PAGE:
Another impact of COVID-19 on family businesses is the sudden passing or leaving of leaders, as well an awareness of senior leaders’ mortality.[8] This highlights the importance of having an established governance structure,[9] be it the family, business, succession, or estate plan. Having policies and plans in place before a crisis happens helps the family and business focus their energies on overcoming the challenge rather than potential interpersonal and emotional conflicts.

Just as the pandemic has given individuals a chance to introspect and really think about what they want out of life and their work,[10] family businesses find that in a crisis, there are a lot of opportunities also: supporting the community (through philanthropy and in-kind donations), taking care of employees (even to the point of lowering dividends or family member-employees taking pay cuts), and enhanced measures to keep employees safe.[11]

Lastly, with the pandemic, family businesses realize the importance of investing in and making way for the next generation. In a survey among next-generation family business leaders, PWC found that among 956 respondents, 70% are already deeply engaged in the family enterprise, and 64% of them believe they can add value to ensure that their business strategy is “fit for the digital age.”[12] Of these respondents, 36% are female (currently 18% of family business leaders are female[13]), and 51% are aged 25–34. The next generation are digital natives that can take businesses through a digital transformation, which has become essential in a time when people are working from home, businesses are going online, and new and better technologies are being developed at a faster rate.

Where gender is concerned, up-and-coming women and young leaders can likewise be given license to lead and provided with a supportive environment for them to flourish. These women can in turn become role models for younger females in the family. Family businesses can also create and implement policies that promote gender equity, such as parental leave for men and flexible hours for parent-employees. A study by McKinsey states that in a business, there is a correlation between a diverse leadership team and better financial performance. Specifically, companies that have a gender-diverse leadership are 15% more profitable than average.[14]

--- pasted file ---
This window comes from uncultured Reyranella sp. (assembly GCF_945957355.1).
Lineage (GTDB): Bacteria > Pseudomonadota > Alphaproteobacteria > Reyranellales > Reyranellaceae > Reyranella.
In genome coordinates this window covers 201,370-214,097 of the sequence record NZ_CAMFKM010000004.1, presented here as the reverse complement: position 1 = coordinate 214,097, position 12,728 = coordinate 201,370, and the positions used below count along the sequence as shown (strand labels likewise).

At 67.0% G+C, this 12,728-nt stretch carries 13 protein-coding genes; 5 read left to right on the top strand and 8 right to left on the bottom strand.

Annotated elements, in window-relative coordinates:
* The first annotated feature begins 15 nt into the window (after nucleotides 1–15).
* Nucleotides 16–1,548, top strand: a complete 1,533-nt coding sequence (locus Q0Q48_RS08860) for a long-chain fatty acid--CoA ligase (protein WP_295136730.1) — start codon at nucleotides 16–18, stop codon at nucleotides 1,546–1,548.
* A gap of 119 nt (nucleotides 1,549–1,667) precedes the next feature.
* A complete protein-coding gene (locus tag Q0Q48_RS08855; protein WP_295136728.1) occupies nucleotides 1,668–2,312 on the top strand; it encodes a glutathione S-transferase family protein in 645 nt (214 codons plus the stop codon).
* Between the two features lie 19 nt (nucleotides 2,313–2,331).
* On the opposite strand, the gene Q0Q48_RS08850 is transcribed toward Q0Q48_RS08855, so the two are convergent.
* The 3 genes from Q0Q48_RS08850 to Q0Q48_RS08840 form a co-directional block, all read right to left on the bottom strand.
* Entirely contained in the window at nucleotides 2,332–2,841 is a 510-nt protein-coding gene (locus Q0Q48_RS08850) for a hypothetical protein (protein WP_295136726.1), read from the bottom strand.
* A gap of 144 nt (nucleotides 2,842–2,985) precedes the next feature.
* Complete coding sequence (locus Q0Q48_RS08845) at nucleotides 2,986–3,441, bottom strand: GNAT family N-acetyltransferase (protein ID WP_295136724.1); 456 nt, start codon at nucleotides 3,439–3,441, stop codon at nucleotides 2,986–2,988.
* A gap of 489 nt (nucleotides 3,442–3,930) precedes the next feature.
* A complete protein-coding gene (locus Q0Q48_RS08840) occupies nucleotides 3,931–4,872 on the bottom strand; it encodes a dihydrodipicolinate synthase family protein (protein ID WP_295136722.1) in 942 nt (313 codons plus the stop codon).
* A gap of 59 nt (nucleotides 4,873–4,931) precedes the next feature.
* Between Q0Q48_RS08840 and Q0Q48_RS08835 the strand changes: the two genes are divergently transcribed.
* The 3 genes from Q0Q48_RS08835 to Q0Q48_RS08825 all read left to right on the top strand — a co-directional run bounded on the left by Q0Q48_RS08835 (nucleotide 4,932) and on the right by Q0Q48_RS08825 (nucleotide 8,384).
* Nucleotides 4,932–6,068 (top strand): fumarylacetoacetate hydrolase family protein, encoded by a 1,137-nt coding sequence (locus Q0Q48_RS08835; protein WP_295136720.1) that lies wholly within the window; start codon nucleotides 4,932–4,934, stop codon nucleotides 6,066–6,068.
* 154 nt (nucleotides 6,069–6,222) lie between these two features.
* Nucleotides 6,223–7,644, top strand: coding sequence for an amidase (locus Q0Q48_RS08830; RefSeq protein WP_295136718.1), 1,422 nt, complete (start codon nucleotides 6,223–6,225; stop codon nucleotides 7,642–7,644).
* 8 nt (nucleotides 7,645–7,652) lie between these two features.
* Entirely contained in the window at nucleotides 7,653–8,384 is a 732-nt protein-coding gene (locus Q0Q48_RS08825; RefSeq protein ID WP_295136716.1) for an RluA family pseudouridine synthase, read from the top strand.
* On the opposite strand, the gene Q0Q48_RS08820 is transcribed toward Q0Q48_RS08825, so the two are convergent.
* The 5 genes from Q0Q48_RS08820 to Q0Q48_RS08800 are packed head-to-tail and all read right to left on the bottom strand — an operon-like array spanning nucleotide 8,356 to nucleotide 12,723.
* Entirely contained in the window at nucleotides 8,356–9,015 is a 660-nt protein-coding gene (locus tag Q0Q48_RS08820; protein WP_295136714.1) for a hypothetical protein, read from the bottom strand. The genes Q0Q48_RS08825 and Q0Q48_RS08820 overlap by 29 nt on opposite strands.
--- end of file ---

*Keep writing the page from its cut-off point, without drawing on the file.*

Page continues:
[1] [2] [3] [4] [5] [6] [7] [8] De Massis, A. and Rondi, E. (2020), Covid-19 and the Future of Family Business Research. J. Manage. Stud., 57: 1727-1731. [9] [10] [11] [12] [13] [14] functions/organization/our insights/why diversity matters/diversity matters.pdf


Laughter is the best medicine, and humor helps buffer stress.[1] With all the anxiety we had to collectively go through in this pandemic, looking for the positives is a good exercise to counter the negativity. There are so many good things happening because of the pandemic. It has acted as a catalyst for change. Families have become closer. We have discovered the joys of cooking, gardening, and sourdough bread making. We have evaluated what we really want out of life. It’s important to be grateful for these. Because, if I may borrow a line from Dewitt Jones, “when we celebrate what’s right in the world, we will find the energy to fix what’s wrong.”[2]

[1] [2]